THE successful bureaucrat
knows how to keep his head down and his business out of other peoples'
noses. It is difficult, for instance, to uncover a specimen of the public
English of our unobtrusive Vice-President for Academic Affairs, Lawson
J. Brown. The Underground Grammarian, however, has a long nose
and has sniffed out the following.
Effective September 1, 1976, the drop/add
procedure, as well as the withdrawal process for individual courses
are revised to comply with the revisions of these policies.
Well, Brown is surely a successful bureaucrat,
but the real comer knows enough to cast a little of his bread
on the water and slip a piece of his own take--$34,510 in this case--to
an educated secretary who can manage commas and make verbs agree with
subjects. After all, somebody in a vice-president's office should
have enough education to wonder about the difference between a course
and an individual course, and to be at least hesitant about revising
procedures to comply with a revision of policies.
The letter from which the quote is taken
is dated June 17, 1976, and appears on the front cover of a barbaric
brochure intended to explain Academic Standing Policies. We don't know
who wrote the text. Brown's letter says only that "a brochure has
been prepared"--the buck-passing passive which suggests that no
one does these things; they just happen. All we can do is condemn
the brochure for letting itself be prepared as a horrible example.
It starts with an arresting assertion,
a pithy thematic statement of thesis and just the sort of thing a vice-president
Satisfactory progress towards the degree
is necessary in order to achieve the goal of completing an academic
And later we read that "the grade
of INC must be absolved before the end of the following academic semester."
And the "actions" which may be taken are "dismissal,"
"probation," and "continue." And at one point--a
Did Lawson J. Brown write all that rubbish?
If so, we think he might serve us better as vice-president for something
else, campus planning maybe. If not, did he read it? If he could
find no fault in that stuff, we think he might serve us better as vice-president
for something else, campus planning maybe. Maybe he didn't read
it, but blithely sent it out into the world to shame us all. In that
case, we think he might serve us better as vice-president for something
else, campus planning maybe.
agents of the grammatical underground report that Lawson J. Brown
reads this journal very closely, hoping to find grammatical errors.
That'll be the day.
SEEKS LENGVITCHES I AHM SPIKKING,
ANGLITCH DE BAST
HERE are two messages
from our Placement Office, the first in an undated memo from one Betsy
McCalla, the second (we can hear Mumford now--Dammit Betsy!) rewritten
in the Newsletter of February 24, 1977. Italics are added:
On March 1st and 2nd, 1977, Career Awareness
Days will be held...It's purpose is to inform the students on our
campus the different kinds of careers one can explore after graduation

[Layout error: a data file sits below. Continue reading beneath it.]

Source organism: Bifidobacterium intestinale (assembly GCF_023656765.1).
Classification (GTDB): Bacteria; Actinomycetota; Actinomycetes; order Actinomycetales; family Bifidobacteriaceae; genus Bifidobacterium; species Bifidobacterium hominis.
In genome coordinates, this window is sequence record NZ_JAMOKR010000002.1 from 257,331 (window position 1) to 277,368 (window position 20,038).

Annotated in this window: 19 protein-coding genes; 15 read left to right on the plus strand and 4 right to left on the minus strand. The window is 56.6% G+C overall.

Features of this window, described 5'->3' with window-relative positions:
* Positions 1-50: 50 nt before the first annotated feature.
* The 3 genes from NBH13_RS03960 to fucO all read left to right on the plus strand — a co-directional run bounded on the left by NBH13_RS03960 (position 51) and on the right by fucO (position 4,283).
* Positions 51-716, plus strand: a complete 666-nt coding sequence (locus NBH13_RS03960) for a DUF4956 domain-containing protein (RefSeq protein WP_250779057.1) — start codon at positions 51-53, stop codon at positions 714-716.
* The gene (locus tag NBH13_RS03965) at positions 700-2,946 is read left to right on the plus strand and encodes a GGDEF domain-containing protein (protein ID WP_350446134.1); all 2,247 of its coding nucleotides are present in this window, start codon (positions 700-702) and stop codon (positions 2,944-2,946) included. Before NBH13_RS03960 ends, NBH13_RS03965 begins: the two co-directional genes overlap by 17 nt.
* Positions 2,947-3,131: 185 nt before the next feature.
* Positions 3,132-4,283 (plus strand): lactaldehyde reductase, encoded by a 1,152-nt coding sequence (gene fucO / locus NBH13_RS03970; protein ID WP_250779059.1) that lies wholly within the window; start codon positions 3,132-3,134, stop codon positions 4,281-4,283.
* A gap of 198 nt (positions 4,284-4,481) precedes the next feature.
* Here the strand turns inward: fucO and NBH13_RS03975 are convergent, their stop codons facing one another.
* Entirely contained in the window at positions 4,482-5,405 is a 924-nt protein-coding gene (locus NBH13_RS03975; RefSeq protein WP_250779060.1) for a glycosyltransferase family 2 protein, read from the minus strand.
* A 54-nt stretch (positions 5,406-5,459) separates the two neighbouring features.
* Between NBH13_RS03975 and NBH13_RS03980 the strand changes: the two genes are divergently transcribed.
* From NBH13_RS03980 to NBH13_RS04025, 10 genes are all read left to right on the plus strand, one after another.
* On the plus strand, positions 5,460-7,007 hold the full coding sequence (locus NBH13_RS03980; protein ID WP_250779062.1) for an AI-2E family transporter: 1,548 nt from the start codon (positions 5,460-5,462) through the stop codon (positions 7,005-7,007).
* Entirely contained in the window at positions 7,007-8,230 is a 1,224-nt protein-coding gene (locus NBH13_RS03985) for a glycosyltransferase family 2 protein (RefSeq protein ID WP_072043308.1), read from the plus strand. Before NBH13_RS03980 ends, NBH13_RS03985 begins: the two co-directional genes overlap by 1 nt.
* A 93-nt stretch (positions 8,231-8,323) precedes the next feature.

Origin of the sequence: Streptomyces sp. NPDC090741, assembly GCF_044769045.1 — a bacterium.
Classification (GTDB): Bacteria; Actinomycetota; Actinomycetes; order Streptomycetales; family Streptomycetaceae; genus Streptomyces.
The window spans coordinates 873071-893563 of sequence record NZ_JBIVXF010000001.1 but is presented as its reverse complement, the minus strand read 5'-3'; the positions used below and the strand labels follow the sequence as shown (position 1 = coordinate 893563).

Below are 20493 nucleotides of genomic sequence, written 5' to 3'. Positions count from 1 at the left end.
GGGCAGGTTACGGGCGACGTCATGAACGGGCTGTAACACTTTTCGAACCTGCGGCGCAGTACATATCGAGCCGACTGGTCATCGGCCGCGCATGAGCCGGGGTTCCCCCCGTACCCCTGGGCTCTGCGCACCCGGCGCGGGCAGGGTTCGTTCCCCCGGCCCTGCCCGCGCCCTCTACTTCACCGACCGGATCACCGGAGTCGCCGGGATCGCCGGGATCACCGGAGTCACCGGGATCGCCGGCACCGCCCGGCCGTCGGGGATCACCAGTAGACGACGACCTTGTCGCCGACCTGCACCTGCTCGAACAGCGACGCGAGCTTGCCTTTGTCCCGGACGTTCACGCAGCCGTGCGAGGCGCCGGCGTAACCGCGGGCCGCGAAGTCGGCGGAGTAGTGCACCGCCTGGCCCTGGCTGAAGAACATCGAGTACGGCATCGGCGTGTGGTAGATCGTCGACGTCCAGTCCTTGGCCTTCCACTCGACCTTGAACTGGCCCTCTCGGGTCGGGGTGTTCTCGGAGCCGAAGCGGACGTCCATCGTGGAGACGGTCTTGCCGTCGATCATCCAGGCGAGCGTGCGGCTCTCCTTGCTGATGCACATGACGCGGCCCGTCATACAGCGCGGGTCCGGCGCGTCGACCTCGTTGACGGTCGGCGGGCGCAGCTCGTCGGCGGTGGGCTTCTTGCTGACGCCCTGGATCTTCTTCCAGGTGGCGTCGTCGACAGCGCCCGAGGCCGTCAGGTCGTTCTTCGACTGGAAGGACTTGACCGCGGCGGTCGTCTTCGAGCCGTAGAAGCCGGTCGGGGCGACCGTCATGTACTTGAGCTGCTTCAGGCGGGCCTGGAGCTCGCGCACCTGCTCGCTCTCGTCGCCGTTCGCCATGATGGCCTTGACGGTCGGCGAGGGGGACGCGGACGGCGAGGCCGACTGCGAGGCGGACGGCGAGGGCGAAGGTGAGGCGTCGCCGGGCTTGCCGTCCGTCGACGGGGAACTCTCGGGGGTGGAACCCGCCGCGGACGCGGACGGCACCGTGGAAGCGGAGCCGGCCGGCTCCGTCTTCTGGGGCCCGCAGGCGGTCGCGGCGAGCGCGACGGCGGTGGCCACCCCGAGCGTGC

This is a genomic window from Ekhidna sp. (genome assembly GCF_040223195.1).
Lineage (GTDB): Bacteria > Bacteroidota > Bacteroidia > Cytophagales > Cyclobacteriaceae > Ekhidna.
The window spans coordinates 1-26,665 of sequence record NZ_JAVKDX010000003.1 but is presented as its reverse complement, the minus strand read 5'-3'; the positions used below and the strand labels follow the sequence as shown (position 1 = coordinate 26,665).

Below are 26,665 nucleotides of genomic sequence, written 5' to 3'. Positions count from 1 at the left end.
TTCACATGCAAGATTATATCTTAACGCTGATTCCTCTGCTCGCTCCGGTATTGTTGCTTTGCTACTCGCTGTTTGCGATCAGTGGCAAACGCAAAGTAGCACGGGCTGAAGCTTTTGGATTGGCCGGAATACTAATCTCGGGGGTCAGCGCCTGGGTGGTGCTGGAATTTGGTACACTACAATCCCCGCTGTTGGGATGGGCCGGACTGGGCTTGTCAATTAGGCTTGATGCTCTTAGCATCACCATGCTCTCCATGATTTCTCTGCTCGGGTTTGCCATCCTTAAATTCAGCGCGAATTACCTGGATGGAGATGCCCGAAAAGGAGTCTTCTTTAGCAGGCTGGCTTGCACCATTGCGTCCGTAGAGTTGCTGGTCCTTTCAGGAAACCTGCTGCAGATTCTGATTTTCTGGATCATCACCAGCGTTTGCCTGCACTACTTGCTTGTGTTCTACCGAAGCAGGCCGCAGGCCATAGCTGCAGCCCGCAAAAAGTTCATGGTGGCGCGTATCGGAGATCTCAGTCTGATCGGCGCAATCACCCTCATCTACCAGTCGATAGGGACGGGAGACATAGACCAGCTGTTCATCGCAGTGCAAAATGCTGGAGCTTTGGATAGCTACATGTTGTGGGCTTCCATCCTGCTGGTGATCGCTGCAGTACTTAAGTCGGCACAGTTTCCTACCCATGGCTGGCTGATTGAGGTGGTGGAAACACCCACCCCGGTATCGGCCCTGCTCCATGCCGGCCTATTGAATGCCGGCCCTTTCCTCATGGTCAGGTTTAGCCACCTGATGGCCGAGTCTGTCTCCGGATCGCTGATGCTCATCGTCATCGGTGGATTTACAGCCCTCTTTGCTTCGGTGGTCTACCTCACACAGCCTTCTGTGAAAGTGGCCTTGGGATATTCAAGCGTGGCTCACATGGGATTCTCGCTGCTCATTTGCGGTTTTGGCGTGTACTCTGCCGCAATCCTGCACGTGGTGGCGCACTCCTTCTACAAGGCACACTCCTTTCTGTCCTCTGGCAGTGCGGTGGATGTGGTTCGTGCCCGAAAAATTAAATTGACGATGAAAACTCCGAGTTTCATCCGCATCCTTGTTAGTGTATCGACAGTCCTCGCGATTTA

On March 1st and 2nd, 1977, Career Awareness
Days will be held...The purpose is to inform the students on
our campus of the different careers one can explore &c...
We applaud the insertion of of.
We have gloomy doubts about the change from It's purpose to The
purpose; we fear that the rewriter, having discovered that days
was plural, tried They're purpose, felt vaguely uneasy about
it, and settled safely on The purpose.
That's the good news--he tried. The third
sentence, alas, shows that the second wasn't needed at all. Here is
Over 100 representatives from different
careers will be available to speak to the students...
From this sentence any fool can figure
out the purpose; the rewriter has saved a mess of bathwater in
which there never was a baby.
The third sentence, however, brings the
rewriter a new problem: "representatives from different careers"
sounds unEnglish. (Good to hear, though. Some Career Awareness Days
have 100 representatives from identical careers.) The phrase
is an excellent test of the Bulgarian Hypothesis, which asserts that
whatever sounds natural in a thick Bulgarian accent ought to be changed.
Try it: How dew you dooink? I ahm rahpresentahteev frahm kahreer.
How does Mumford (it must be Mumford)
deal with this? Well, naturally, he turns careers into career
areas, confident, like us, that no self-respecting Bulgarian would
go that far.
THE IMMORTAL WORDS OF. . .
. . . Norman Mayall, in a memo of January
I do want to point out that in the event
of any difficulty, i. e. fines, arising over your compliance, this
will be totally your liability.
WE ARE GLAD to report
that culprits ridiculed by The Underground Grammarian are being
ridiculed on other campuses (eight so far) from Boston to Berkeley and
from Minnesota to LSU. Be comforted, therefore, if we expose you in
print; think of the free publicity! How pleasant, at a conference in
Kansas City, to find that strangers recognize your name. Such friendly
For last January's Grammarian we
had prepared a commentary on a crudely written open letter from Richard
Ambacher to some now forgotten apparatchik in Trenton. Short of space
as usual, all we could do was cite a single sentence in Quote without
Comment and file the analysis for future use. Now we hear from an agent
that Ambacher, even with the help of some friends, just can't see what's
wrong with that sentence. Well, it figures.
Letters, queries, brief comments on grammatical
matters, may be sent to:
The Underground Grammarian
Post Office Box #203
Glassboro, New Jersey 08028
Horrible examples gratefully accepted.